Balancing inspiration from the feature film against original material while breaking stories presented constant creative challenges and opportunities in Hawley’s writers’ room.
“It’s an interesting process,” he explained. “We’ve learned that there are certain facets of how you tell a story like this that are essential components. You need a certain amount of moving pieces, and certainly, we had many more in our second year. Because you’re saying this is a true story, a certain amount of randomness is essential. If you have a number of moving pieces on a collision course, you’re never exactly sure which ones are going to collide and when. You’re in something that is a little more unpredictable. In a writers’ room, there are a lot of times where I’ll hear a great pitch for a twist, but it feels like a movie twist; it feels like something that doesn’t ring true in a real-life way. That doesn’t mean you can’t have a big action set piece or a moment of betrayal that’s hugely satisfying, but it needs to have a certain unpredictability to it. So a lot of what I do with the writers is that kind of thing. It does start for me very much thematically. The first year was really about civilization in the wilderness and this idea of a frontier town, a small exclave of people surrounded by the tundra. [It was about] what happened when a civilized man, in our case Lester Nygaard, put on his mukluks [snow boots] and went out into the wilderness and what he brought back with him. Then it becomes about thinking through the story and the character implications. In the second year, it was about how you turn 1979 into a crime story, and looking at what was going on in the country and how the free-love ’60s became the radical, violent ’70s and all the disenfranchised groups who thought they were going to get a seat at the table. So you have Jean Smart’s character saying, Why can’t a woman be the boss? Bokeem Woodbine’s character saying, Why can’t an African-American man be the boss? A lot of it, for me, is about finding my way to the fundamental underpinnings of the show and working with the writers. It becomes about, how do we engage the audiences’ imagination? That is not normally a requirement for filmed entertainment, right? It’s more of a passive story-delivery device. I like that sense that it’s about what’s happening between the things you’re seeing, those elements of randomness and truthiness, and the human struggle to find meaning in everything, which is a staple of Joel and Ethan’s work as well. That sense of, from A Serious Man, you have to accept the mystery. Sometimes there’s a UFO, and sometimes fish fall from the sky—it’s not to be clever but to push the boundaries and make the audience have to think, what does it all mean? That is our everyday struggle. We look at world events and try to make them mean something. Sometimes random things happen. Ultimately, they mean what you want them to mean. So there have to be those elements as well. What’s exciting every year is that it’s not a formula. You think, What’s the story this year? And then, How is that story also Fargo?”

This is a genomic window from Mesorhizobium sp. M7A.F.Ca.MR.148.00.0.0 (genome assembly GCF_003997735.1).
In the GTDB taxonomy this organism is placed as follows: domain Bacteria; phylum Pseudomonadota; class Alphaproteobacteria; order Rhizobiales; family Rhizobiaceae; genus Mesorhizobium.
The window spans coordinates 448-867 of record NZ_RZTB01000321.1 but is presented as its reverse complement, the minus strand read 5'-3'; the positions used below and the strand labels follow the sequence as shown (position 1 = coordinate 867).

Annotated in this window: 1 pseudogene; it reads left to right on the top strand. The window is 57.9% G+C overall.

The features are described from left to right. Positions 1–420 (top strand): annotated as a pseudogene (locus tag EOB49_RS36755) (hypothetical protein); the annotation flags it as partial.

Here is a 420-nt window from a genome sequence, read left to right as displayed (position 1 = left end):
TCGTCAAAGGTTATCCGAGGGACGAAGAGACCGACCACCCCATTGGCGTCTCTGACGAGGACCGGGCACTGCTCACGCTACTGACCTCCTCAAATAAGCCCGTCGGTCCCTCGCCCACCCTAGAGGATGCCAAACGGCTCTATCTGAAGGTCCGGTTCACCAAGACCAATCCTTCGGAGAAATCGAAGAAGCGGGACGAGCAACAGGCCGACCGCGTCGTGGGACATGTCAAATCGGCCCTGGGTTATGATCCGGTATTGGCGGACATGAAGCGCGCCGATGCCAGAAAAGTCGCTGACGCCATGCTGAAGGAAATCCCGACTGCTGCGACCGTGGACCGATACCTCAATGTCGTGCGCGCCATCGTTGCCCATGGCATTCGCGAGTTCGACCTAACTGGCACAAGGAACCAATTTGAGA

Hawley praised the creative environment FX offered him, allowing him to pursue his vision for Fargo. “They vigorously engage, creatively and intellectually. I think for John Landgraf [CEO of FX Networks], it’s the favorite part of his very corporate job to think it all through with me. I like having a sounding board. FX has a motto, ‘Fearless,’ which is more than a motto over there. They get excited when you come in and pitch something different than what everyone else is doing. But they’re not interested in gimmicks. It has to be character-driven. Everything has to add up. You have to do your homework. I have a huge amount of creative freedom, but that doesn’t mean I don’t have to get on the phone sometimes and justify what I want to do. Sometimes it’s not that I want a ten-minute parable sequence, but it is a Coen brothers movie, so I kind of need one! I’m usually doing my best work if I’m having fun. There’s a certain amount of improv to writing and creating and creative problem-solving. It’s a team sport, and you’ve got to rally a lot of people to a unique vision that’s going to be almost impossible to execute. So we’re going over that hill, and we’re going together. There’s a general-leading-an-army quality to it. If you turn that into a positive experience for people, they work harder and they get more excited than if you force them over the hill at the point of a bayonet.”
Hawley’s experience with FX mirrored what Landgraf told us in 2013. “We’re intensely supportive of original creative visions. We have built our entire organization from the ground up around creative people and around how to be excellent at identifying really talented people and then supporting their vision.”
In our next post, we hear from showrunners with significantly different backgrounds and creative sensibilities talk about shows they created for FX: Joe Weissberg and Joel Fields with The Americans and Carlton Cuse with The Strain.